My first tree was a climbing tree. In the yard of the house of my early childhood. It was a perfect tree. A giant maple. Limbs stretched out parallel to the ground before turning upward to tickle the sky. The lowest bough hovered five feet above the lawn. Regular-sized kids could run, leap, catch its bulk then hoist themselves onto its sturdy breadth. Although six, I was puny. I would have needed a ladder to reach that branch. Or, a bigger person to hoist me up. But, kids can be mean. If the others ran away, how would I get down?
I don’t know why my brother scaled the tree. Maybe the others dared him. Gordon was only fifteen months my senior but he was a proper size. Up and up he climbed. No one had ever gone that high. Was he being taunted? Most early memories are fuzzy. Maybe it’s better that way. Too many details would be harder to erase.
At the time, I didn’t know how it happened. I gazed up into the branch-maze. Watched my brother disappear. First, an eerie silence. Then, the clatter of breaking things. The tearing of wood. The ripping of leaves. A hideous thud. My brother on the ground. Inert. The uncanny emptiness. The others ran away. I ran for our parents.
That afternoon, in the upper branches of the big maple, my brother had his first epileptic seizure. Is that why he did not scream? Is that why he escaped with only some scrapes and scratches and a broken arm? Did he know how lucky he was? Probably not. When young, we are immortal. Just like Bugs Bunny who crashed through walls or disappeared beneath a steamroller and emerged unscathed.
As for me, I learned respect for trees that day. When I grew big enough to climb them unassisted, I
stayed a safe distance above the ground. Left the loftiest branches to the birds.
A year after Gordon’s accident, we moved across town to a new home. I played among the weeds and the wildflowers that crowded the empty lots next to our property. Two trees dominated that vast realm. A climbing tree very much like the one with bad memories that we had left behind. And, a toppled tree, broken but alive, just like my brother. The second, its limbs lush with leaves and bowed to the ground, furnished a perfect hideaway.
One summer afternoon, I crawled inside the ragged green dome. I was hidden. I was safe. Still, I trembled. How long would I have to wait, this time? This time had been the worst. I had run from my brother before. But now my words sparked vengeance. He came at me with a knife. A butcher knife yanked from the kitchen drawer. I had teased him. I was mean. From where did such cruelty come? From example, I suppose. Parents, siblings, peers.
In high school we read Lord of the Flies. I refused to believe that children, left on their own, ceased to be good. Embraced evil. But, who had provoked my brother? Some part of me that I didn’t want to believe was there?
He never found me. My brother. Inside my emerald igloo. One hour. Two hours. I thought it safe to emerge. It was. I never told my parents. I never again tormented my brother.
A few decades later, a native teacher told me to go into the forest. Wander until a tree called my name. Sit at its base, back to its trunk. Observe my breath. Empty my mind. Wait for a message. How silly. Trees don’t talk. Not English anyway.
I am often not good at following rules. They get in the way. They slow me down. This time, however, I did as I was told. Perhaps because of the undisputed authority of the elder. Or, perhaps because it was a warm afternoon in June and I had nothing better to do.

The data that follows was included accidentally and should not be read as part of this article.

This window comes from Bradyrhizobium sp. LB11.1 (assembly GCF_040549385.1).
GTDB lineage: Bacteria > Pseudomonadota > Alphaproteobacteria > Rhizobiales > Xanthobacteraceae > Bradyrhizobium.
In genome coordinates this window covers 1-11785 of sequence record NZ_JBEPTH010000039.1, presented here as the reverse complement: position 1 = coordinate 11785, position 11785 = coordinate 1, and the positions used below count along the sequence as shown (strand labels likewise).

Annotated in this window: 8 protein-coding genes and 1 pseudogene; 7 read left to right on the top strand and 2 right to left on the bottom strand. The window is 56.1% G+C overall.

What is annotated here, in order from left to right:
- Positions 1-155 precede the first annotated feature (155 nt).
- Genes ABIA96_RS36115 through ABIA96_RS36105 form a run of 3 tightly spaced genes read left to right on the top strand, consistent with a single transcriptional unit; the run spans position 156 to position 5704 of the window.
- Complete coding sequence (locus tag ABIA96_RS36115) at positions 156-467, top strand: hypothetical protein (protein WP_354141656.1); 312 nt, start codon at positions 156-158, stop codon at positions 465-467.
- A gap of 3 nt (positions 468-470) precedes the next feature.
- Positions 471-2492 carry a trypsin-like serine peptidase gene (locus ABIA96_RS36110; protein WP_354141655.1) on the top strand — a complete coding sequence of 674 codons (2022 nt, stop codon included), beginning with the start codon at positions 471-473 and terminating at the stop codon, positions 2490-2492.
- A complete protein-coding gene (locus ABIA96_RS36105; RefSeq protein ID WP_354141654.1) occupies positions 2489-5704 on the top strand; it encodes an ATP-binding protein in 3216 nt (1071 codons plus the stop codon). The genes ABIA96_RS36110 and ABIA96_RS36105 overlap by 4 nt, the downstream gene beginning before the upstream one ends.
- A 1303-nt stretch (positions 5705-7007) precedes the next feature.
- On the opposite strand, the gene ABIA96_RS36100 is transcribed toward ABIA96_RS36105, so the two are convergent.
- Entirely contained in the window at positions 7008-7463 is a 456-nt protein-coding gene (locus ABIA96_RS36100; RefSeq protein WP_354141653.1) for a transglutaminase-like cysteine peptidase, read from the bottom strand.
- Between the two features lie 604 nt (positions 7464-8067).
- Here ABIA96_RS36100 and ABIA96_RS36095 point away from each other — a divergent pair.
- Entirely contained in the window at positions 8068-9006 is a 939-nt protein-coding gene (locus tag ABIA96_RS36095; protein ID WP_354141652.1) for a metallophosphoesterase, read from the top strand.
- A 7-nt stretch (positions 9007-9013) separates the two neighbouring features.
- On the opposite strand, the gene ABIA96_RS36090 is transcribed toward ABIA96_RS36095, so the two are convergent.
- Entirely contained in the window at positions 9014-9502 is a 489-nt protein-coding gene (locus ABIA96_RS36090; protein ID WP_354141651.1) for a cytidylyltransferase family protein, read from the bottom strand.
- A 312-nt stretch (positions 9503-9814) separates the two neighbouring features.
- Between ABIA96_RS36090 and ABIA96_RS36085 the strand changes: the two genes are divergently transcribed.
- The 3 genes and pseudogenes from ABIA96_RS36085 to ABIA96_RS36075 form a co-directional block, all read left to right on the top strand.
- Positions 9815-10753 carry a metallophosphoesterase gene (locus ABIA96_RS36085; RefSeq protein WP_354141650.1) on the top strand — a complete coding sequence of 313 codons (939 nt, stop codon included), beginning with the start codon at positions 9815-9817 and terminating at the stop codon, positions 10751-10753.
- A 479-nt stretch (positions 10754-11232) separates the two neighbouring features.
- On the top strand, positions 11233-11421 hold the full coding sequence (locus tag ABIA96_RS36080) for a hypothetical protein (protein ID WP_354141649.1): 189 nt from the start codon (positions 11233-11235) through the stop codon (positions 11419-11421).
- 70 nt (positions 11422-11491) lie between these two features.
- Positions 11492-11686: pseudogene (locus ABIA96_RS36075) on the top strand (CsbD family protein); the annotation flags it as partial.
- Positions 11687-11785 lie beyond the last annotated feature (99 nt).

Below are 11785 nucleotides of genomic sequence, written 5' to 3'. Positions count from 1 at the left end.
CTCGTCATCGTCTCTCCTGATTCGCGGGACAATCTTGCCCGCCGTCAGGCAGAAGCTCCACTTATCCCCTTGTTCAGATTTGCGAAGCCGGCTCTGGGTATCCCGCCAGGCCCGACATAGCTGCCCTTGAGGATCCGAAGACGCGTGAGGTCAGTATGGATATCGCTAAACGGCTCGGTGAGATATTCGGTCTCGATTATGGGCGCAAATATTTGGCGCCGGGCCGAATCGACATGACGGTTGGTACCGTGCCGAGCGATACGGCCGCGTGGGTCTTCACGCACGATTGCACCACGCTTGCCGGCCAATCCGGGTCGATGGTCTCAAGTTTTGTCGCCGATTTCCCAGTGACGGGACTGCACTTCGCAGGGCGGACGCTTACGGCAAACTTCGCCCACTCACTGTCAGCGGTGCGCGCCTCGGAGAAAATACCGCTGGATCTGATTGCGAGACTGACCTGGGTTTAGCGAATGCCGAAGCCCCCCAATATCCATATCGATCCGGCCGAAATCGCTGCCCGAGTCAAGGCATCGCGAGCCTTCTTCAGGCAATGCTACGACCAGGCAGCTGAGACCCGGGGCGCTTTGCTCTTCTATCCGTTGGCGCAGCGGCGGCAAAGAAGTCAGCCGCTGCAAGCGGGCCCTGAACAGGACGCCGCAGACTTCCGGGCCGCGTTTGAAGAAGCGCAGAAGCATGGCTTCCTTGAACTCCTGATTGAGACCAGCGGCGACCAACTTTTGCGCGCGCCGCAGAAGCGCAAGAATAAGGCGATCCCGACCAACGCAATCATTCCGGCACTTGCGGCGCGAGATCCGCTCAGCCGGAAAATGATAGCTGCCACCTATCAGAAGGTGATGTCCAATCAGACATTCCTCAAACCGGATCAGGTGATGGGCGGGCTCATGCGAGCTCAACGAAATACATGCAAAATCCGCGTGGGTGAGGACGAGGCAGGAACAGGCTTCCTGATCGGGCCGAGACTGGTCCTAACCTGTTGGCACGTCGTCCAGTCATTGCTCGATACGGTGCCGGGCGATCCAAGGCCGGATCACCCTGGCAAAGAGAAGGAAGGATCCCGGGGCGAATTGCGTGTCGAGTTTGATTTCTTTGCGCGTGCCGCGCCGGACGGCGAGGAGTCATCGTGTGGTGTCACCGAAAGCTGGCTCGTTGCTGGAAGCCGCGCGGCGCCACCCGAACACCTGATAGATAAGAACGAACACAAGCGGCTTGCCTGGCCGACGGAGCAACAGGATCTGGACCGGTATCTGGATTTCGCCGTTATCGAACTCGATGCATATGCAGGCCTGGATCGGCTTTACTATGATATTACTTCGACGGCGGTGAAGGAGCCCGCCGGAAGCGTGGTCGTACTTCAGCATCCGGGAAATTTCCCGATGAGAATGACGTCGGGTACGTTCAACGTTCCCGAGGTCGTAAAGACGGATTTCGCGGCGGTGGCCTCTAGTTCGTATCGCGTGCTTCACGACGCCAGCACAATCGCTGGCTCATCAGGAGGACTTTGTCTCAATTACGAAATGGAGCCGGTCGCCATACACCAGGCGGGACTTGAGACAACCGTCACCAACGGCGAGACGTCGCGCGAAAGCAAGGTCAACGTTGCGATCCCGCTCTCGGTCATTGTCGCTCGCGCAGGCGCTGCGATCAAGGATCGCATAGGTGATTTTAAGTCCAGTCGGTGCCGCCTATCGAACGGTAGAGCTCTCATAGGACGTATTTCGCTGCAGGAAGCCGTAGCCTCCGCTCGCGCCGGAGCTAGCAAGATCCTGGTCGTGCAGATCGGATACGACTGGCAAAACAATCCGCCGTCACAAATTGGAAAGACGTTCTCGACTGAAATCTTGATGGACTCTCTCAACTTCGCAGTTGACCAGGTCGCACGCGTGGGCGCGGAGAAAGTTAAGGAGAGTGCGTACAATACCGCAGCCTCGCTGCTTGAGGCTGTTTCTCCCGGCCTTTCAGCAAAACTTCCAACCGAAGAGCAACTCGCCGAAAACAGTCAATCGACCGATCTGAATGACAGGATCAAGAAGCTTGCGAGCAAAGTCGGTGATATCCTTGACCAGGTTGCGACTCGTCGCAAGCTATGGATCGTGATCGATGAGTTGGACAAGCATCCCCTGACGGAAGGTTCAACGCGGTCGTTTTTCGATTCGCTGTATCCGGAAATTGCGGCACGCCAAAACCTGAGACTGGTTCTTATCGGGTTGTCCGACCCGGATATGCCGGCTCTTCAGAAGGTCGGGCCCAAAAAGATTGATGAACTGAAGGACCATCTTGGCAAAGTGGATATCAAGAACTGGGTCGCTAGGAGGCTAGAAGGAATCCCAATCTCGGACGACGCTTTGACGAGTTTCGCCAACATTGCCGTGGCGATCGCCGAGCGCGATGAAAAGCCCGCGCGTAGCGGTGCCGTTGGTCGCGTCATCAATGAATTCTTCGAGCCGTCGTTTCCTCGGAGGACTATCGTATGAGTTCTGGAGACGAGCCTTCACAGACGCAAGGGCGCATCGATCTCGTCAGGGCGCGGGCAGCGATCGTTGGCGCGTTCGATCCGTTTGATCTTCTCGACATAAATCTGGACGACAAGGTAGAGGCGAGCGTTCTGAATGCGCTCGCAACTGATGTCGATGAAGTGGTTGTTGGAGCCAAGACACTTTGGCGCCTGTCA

I rambled. Followed no path. Allowed my intuition, and the trees, to lead me. Mossy ground moulded to the shape of my leather soles. The whistle of a warbler sweetened the air. Twigs snapped. Leaves kissed. After a small eternity—stillness. A solitary oak beckoned me forward. “Come. Sit
beneath my canopy. Lean against my rugged bark. Rest in my strength and in my wisdom.”
No, the tree never spoke those words. But, if the tree had been granted speech, that is what I imagined it would have said. As it turned out, my tree was far more eloquent and succinct than I was.
I sat. Bathed in leaf-dappled sunlight. Breathed and pondered. “What knowledge could a tree possibly give me?” Another eternity. I may have slept. The words came as they do in dreams. Not as language
but as a knowing. An absolute truth conveyed as a wordless thought. The words come later. There must be a special part of our brain designed to decode such truths.
“Keep your consciousness in your feet.”
There was no possibility that I could have said that. I didn’t know what it meant. My surprise gave way to speculation. Just how was I supposed to “keep my consciousness in my feet?”
I never acted on the tree’s wisdom. How could I act on something I didn’t understand? But, neither did I forget the message.
Some years later, mindfulness found me in the guise of a book—Jon Kabat-Zinn’s Wherever You Go, There You Are. At last I understood. I could not be present in the moment if I was always in my head—remembering, regretting, apologizing, planning, arranging, fantasizing, formulating, arguing, writing. If I focused on my feet, on the softness or solidity of the ground beneath them, or, going deeper, on the earth energy moving up and through me, or, on the fragrance of crushed grass or sun-
softened tar that enveloped me as I ambled, then, all worry, all troubles would fall away and my life would unfold in the most effortless fashion.
Now, when I walk my dog, or tend to the gardens, or vacuum the house, or scrub the dishes, I try to remember my feet. To put my attention there…on the ground. Connected to the earth. Connected to my self. It is not always easy. In fact, I am not especially good at it. Even so, every time I do remember, I think back to the elder who taught me to be still and to listen. I smile and thank that long ago tree.